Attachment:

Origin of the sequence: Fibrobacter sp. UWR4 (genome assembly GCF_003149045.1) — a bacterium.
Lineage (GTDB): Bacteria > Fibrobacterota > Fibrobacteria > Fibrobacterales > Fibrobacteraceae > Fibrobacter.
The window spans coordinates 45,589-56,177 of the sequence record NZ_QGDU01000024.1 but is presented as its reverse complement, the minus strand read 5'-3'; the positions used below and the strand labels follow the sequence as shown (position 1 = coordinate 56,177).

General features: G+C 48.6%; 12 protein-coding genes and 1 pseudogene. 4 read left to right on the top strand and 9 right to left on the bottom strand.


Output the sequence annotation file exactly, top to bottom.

Origin of the sequence: Fibrobacter sp. UWR4 (genome assembly GCF_003149045.1) — a bacterium.
Lineage (GTDB): Bacteria > Fibrobacterota > Fibrobacteria > Fibrobacterales > Fibrobacteraceae > Fibrobacter.
The window spans coordinates 45,589-56,177 of the sequence record NZ_QGDU01000024.1 but is presented as its reverse complement, the minus strand read 5'-3'; the positions used below and the strand labels follow the sequence as shown (position 1 = coordinate 56,177).

General features: G+C 48.6%; 12 protein-coding genes and 1 pseudogene. 4 read left to right on the top strand and 9 right to left on the bottom strand.